We then explore the impact of country-specific economy-wide carbon taxes as a representative policy action to drive the global economy to achieve net-zero emissions by mid-century. Transition risks vary according to the ambition and the design of policies to reduce emissions. The results demonstrate that there can be potentially significant costs associated with policies to reduce emissions, and the costs differ across sectors and across countries.

We also address whether changes in climate risk perceptions can significantly impact the real economy through changes in risk premia in financial markets. We calculate shocks to financial risk premia based on relationships between historical climate shocks and changes in financial market risk premia. We apply these shocks to risk premia under the RCP scenarios and find that the cost of rising risk premia can be of a magnitude consistent with historical experience. The cost appears to be smaller than the economic costs of changes in physical climate risk and transition risk.

Keywords: Climate change, Extreme events, Climate shocks, Climate risk, Macroeconomics, DSGE, CGE, G-Cubed

Aged care

Ou Yang, Jongsay Yong, Yuting Zhang and Anthony Scott

Abstract: We quantify competition in Australia’s residential aged care sector and study how competition is associated with the quality of care and prices in the sector. Competition is defined three ways: the number of competitors within 10 km radius of the facility; the distance (in km) to the third closest competing facility; and Herfindahl-Hirschman index based on market share of facilities within 10 km. We further examine whether quality and price differ by ownership types (government owned, for profit and not for profit), after controlling for competition. We find that more competition is not associated with better quality or lower prices. Government-owned facilities, in comparison to for-profit and not-for-profit facilities, are found to provide higher quality in some domains but not in others yet tend to charge lower prices than other ownership types. The results indicate the possibility of market failures in aged care. Two key sources of market failures, the lack of public reporting of quality of care and price transparency, should be addressed as policy priorities before competition can work in residential aged care markets.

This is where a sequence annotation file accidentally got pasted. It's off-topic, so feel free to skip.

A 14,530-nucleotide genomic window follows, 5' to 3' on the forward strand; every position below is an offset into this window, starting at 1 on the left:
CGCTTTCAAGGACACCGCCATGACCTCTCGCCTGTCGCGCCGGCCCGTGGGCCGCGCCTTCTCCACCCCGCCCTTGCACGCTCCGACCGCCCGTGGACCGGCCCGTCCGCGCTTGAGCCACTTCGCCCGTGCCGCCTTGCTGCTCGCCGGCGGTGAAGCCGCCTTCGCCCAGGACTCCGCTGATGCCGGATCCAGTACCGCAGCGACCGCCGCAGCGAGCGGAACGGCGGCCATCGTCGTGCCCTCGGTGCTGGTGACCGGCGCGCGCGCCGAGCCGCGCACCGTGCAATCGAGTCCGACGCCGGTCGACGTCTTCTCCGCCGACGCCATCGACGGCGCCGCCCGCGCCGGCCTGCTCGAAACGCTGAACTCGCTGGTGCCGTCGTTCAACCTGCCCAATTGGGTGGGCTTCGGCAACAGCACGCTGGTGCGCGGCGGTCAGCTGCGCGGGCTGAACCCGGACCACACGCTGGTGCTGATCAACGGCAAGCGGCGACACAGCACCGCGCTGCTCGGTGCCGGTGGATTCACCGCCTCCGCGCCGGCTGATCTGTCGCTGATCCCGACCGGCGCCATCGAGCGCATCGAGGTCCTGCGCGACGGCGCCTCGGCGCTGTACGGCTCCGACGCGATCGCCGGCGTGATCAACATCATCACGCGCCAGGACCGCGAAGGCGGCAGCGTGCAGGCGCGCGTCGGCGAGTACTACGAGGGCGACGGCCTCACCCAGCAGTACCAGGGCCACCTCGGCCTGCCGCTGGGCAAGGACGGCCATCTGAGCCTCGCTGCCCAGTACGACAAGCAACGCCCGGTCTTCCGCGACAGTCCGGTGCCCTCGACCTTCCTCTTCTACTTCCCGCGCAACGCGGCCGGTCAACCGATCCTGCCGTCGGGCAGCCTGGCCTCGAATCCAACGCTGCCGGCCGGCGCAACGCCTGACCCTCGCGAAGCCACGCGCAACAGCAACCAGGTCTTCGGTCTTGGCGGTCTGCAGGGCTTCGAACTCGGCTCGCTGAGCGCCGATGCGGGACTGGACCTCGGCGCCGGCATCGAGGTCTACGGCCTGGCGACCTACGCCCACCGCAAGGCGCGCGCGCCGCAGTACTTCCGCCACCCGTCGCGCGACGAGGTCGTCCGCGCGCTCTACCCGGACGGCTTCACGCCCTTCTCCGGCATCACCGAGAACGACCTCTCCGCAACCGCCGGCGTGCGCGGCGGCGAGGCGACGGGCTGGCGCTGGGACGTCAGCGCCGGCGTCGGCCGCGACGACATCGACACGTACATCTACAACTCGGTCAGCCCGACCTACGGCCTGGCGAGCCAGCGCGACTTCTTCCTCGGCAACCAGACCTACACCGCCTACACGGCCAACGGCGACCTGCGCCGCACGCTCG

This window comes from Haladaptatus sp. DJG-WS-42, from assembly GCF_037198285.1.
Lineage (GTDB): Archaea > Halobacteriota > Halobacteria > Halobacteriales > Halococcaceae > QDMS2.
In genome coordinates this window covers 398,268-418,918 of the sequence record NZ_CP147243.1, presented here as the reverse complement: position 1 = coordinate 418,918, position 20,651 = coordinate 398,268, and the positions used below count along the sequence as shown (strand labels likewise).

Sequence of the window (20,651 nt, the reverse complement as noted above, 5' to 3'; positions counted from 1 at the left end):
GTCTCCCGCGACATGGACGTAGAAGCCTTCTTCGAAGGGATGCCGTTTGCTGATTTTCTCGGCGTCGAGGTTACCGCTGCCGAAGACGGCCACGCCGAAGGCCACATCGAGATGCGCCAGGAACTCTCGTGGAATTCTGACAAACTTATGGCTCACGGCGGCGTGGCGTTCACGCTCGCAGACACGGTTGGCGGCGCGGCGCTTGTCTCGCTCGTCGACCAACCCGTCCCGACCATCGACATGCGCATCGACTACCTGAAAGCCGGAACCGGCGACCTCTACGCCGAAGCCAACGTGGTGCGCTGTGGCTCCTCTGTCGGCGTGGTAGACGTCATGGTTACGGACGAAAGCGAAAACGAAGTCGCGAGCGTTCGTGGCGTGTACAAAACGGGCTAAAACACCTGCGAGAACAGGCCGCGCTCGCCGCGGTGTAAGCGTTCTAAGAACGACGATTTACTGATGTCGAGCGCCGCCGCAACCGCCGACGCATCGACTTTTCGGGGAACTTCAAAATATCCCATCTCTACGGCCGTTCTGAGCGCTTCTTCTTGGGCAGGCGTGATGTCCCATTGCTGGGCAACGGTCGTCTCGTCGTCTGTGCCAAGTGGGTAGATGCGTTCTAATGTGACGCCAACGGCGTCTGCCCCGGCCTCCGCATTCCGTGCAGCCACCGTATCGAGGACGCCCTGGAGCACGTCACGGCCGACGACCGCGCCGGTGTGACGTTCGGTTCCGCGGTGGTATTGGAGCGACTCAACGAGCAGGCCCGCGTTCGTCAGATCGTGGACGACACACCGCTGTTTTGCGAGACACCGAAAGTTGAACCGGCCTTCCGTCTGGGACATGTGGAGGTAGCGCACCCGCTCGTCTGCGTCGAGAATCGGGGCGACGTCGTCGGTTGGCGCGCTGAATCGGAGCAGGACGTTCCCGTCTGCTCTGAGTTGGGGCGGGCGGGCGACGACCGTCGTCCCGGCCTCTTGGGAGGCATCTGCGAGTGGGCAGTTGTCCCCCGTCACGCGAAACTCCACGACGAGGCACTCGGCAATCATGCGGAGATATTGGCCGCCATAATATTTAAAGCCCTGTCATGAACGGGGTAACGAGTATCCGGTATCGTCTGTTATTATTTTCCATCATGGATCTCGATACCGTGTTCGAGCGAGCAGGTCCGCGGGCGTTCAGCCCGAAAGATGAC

Keywords: Nursing home completion; Aged care quality; Aged care prices; Australia.



Population ageing data

Dajung Jun and Matt Sutton

Abstract: Good health is a fundamental aspect of quality of life. Although there are measures of poverty in several aspects of life, there is no established measure of health poverty. We use data on 30,005 adults from the Household, Income and Labor Dynamics in Australia (HILDA) to track trends in health poverty in Australia over 18 years from 2001 to 2018.